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A scrappy trail leads west to a little col where there are a number of markers and even an old house simply referred to as ‘barn’ on the EastWest map. It looks like an old farmhouse and while it’s not exactly liveable, it would make for welcome shelter from the weather had I been deserving lunch at that stage.

Without a view to hold me it was back to the trail which disappeared into the vapour. The little rocky outcrops known as the ‘Moats of Craan’ cut some odd shapes in the shifting cloud. As I gradually gained height towards Mt Leinster I was wondering just what the surrounding views were like when a fleeting break in the misty air suggested my fortunes might change but it was just a tease and the green fields of Carlow were hidden from me once more.

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The trail was solid enough for the most part but there were sections of boot sucking bog on occasion that you’d want to step lightly on. As the trail climbed, the wind picked up too and I wondered if I would ever see the top or the 122m mast that adorns it. Of course it had to be there somewhere but what was surprising is that I HEARD it before I got so much as a glimpse of it.

The wind was at gale force at this stage as I struggled upwards. The sound of the wind had changed now and all I could hear was the gale blowing through the mast. It was like some delinquent librarian’s constant request for a silence that would never come.

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Finally, I saw the metal work emerge and a single white light that penetrated the gloom. It was amazing that I could get to within a 100m of something so big and have it totally obscured from view. Judging by the cars in the compound there were riggers busy in the cabins as this was no day to be anywhere on the mast itself.

A service road leads all the way to the top and it is often used for a visit to the top of the fifth highest peak (793m) in the province of Leinster after a visit to The Nine Stones to the north. They are worthy of a visit but I don’t like to use a road to climb a mountain and my trail lay elsewhere today.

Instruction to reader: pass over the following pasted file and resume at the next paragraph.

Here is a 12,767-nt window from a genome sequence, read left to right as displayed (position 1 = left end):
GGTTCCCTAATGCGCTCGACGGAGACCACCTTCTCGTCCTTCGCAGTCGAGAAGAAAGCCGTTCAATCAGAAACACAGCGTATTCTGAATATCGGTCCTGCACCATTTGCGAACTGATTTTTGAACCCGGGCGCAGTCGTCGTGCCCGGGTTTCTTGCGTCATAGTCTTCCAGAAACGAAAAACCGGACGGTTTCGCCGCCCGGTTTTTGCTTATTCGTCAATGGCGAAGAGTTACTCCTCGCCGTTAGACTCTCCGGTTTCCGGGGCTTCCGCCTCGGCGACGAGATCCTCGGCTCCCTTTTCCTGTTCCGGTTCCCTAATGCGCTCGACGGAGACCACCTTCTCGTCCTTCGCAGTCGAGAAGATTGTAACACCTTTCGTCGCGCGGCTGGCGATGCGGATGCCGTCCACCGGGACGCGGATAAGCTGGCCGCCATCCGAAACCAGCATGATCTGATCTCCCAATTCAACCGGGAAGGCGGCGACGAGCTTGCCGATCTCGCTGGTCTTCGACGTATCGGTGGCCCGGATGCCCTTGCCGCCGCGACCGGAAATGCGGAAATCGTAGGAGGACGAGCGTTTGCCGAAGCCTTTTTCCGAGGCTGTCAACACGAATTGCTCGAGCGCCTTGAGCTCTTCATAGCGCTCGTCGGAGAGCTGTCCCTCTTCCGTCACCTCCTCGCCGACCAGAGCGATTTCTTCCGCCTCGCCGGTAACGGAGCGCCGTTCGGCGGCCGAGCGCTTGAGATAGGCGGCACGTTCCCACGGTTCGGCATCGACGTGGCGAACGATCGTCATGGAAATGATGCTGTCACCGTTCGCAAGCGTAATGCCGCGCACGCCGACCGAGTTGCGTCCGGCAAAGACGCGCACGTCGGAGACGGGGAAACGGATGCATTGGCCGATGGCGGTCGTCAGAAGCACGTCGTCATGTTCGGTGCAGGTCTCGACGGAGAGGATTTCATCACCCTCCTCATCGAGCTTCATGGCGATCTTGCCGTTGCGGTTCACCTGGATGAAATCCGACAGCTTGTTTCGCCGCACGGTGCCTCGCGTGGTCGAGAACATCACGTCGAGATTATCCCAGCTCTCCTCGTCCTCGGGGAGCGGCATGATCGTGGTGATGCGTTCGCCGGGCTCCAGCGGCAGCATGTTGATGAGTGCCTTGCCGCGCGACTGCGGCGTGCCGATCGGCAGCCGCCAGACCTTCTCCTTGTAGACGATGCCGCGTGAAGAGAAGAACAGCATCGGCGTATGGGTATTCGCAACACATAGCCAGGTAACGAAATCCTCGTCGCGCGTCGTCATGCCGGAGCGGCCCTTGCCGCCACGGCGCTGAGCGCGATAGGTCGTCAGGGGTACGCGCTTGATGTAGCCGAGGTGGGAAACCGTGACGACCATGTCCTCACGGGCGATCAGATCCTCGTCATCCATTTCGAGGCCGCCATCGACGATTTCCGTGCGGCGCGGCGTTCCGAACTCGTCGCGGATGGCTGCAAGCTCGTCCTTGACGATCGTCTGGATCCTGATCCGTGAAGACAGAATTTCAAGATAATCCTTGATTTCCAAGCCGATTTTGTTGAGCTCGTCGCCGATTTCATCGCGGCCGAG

The wind-chill meant it was Baltic at the summit but I was grateful it was only big cold drops of water that were dripping from the mast and not ice. I made a hasty visit to the cairn and memorial before turning south towards Stoolyen. Despite the lack of views I was still enjoying myself and had plenty to do to navigate off the hill. It was well after lunch at this stage but with the howling conditions the sandwiches were well forgotten – if I could keep then so would they.

I picked up the tracks by Wicked Corner where the spin cycle I’d been in finally abated. The cloud didn’t so much lift as thin enough to allow me a sneaky peak across the Scullagh Gap towards Blackstairs Mountain itself. I could almost picture the great plains beyond, the forest clad slopes of White Mountain and the silent bends of the great Barrow river…almost.

Now I set my sights on the last objective of Knockroe (542m) which was a little out of my way. It would offer great views over the Scollagh Gap on a better day but my interest lay in some of the monuments, both manmade and natural that are littered over this little hill. There is the Round House at the summit, the Holy Year Cross and the Giant’s Table to name a few. The EastWest Map shows so many others that it would take a while to visit them all.

I’d pushed my luck quite as far as I’d wanted at that stage so it was time to find my way back to civilisation. Old walls and ruins made for some interesting navigational legs back to the track and the warmth of the car.

The ephemeral glimpses through the cloud that I did get that day were like the trailer for a movie I wanted to watch. Of course, I already knew there was so much more to see and with Blackstairs Mountains still expecting a visit from me, there was always going to be a sequel.